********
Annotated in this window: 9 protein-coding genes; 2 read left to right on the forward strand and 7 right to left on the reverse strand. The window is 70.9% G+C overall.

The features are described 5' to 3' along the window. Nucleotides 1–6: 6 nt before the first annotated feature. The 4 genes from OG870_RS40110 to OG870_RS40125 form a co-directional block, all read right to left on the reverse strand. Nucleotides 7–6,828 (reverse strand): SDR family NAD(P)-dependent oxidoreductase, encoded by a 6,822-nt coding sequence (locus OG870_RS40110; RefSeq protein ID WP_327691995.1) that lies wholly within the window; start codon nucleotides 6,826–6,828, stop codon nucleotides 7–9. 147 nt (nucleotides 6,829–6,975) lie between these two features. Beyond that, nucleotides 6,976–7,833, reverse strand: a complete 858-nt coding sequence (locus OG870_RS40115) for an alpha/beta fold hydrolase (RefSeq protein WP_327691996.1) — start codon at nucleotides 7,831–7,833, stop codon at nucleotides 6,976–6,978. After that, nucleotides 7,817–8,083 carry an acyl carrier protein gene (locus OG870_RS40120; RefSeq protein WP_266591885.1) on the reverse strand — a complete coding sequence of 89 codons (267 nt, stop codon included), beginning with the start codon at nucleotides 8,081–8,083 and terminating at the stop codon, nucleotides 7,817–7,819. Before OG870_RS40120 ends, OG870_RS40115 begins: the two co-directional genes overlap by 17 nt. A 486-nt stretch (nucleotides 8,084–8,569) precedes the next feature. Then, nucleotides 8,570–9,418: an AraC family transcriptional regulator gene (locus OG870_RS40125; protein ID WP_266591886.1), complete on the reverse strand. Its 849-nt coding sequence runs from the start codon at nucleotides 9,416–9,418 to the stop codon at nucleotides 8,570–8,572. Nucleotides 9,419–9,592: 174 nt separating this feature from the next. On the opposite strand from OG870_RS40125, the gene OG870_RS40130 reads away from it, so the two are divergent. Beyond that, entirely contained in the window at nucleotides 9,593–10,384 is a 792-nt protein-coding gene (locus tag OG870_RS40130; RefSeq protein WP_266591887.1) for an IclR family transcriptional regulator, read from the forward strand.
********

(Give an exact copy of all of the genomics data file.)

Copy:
Annotated in this window: 9 protein-coding genes; 2 read left to right on the forward strand and 7 right to left on the reverse strand. The window is 70.9% G+C overall.

The features are described 5' to 3' along the window. Nucleotides 1–6: 6 nt before the first annotated feature. The 4 genes from OG870_RS40110 to OG870_RS40125 form a co-directional block, all read right to left on the reverse strand. Nucleotides 7–6,828 (reverse strand): SDR family NAD(P)-dependent oxidoreductase, encoded by a 6,822-nt coding sequence (locus OG870_RS40110; RefSeq protein ID WP_327691995.1) that lies wholly within the window; start codon nucleotides 6,826–6,828, stop codon nucleotides 7–9. 147 nt (nucleotides 6,829–6,975) lie between these two features. Beyond that, nucleotides 6,976–7,833, reverse strand: a complete 858-nt coding sequence (locus OG870_RS40115) for an alpha/beta fold hydrolase (RefSeq protein WP_327691996.1) — start codon at nucleotides 7,831–7,833, stop codon at nucleotides 6,976–6,978. After that, nucleotides 7,817–8,083 carry an acyl carrier protein gene (locus OG870_RS40120; RefSeq protein WP_266591885.1) on the reverse strand — a complete coding sequence of 89 codons (267 nt, stop codon included), beginning with the start codon at nucleotides 8,081–8,083 and terminating at the stop codon, nucleotides 7,817–7,819. Before OG870_RS40120 ends, OG870_RS40115 begins: the two co-directional genes overlap by 17 nt. A 486-nt stretch (nucleotides 8,084–8,569) precedes the next feature. Then, nucleotides 8,570–9,418: an AraC family transcriptional regulator gene (locus OG870_RS40125; protein ID WP_266591886.1), complete on the reverse strand. Its 849-nt coding sequence runs from the start codon at nucleotides 9,416–9,418 to the stop codon at nucleotides 8,570–8,572. Nucleotides 9,419–9,592: 174 nt separating this feature from the next. On the opposite strand from OG870_RS40125, the gene OG870_RS40130 reads away from it, so the two are divergent. Beyond that, entirely contained in the window at nucleotides 9,593–10,384 is a 792-nt protein-coding gene (locus tag OG870_RS40130; RefSeq protein WP_266591887.1) for an IclR family transcriptional regulator, read from the forward strand.